Dietary protein type and cardiovascular disease risk factors.

Sonia Vega-López, Alice H. Lichtenstein

Research output: Contribution to journalReview articlepeer-review

20 Scopus citations


Observational studies suggested a negative association between vegetable protein and cardiovascular disease risk, whereas intervention studies have been less consistent. The majority of interventional studies that have evaluated the effects of soy protein compared to animal protein have used casein. Relative to casein, the effect of soy protein on lipids and lipoprotein appears to be variable and less dramatic than originally reported. When compared to animal proteins other than casein, relatively large intakes of soy protein (>/=25 g/d) appear to have a consistent, albeit small ( asymptotically equal to 5%), hypocholesterolemic effect. When assessed, no consistent additional benefit of soy protein on other cardiovascular disease risk factors; Lp(a), inflammatory markers, biomarkers of oxidative stress and endothelial function, has been reported. The data available on the effect of dietary protein on plasma lipids, lipoprotein levels, and cardiovascular disease risk factors is difficult to interpret and insufficient to account for the discrepancy between the observational and interventional studies.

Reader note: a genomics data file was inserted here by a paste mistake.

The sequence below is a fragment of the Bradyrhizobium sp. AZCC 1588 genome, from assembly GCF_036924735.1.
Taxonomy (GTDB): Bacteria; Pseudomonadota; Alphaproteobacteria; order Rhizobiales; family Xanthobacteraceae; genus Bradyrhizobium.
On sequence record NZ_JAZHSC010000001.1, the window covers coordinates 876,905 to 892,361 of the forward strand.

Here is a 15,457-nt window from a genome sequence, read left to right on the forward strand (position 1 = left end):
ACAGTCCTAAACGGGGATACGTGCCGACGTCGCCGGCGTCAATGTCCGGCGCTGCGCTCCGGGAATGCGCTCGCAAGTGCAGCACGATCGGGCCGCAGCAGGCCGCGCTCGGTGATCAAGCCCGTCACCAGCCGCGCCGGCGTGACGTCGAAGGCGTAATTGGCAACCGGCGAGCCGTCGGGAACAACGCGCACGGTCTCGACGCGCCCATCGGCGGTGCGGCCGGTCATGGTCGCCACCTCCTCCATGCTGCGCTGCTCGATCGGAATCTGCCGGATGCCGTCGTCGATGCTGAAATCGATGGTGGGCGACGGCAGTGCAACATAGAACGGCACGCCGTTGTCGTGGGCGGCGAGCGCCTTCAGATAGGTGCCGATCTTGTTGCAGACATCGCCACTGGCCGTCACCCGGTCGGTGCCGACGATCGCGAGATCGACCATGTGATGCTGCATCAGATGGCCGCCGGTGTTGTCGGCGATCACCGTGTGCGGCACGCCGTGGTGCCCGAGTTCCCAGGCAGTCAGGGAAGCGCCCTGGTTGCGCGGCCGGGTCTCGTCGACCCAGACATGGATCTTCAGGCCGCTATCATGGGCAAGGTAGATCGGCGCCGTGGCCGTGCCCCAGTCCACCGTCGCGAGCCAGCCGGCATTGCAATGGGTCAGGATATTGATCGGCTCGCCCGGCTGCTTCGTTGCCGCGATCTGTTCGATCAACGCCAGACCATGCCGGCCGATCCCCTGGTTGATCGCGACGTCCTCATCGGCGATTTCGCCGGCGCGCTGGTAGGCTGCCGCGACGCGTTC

Original languageEnglish (US)
Pages (from-to)31-40
Number of pages10
JournalPreventive cardiology
Issue number1
StatePublished - 2005
Externally publishedYes

ASJC Scopus subject areas

  • Public Health, Environmental and Occupational Health
  • Cardiology and Cardiovascular Medicine


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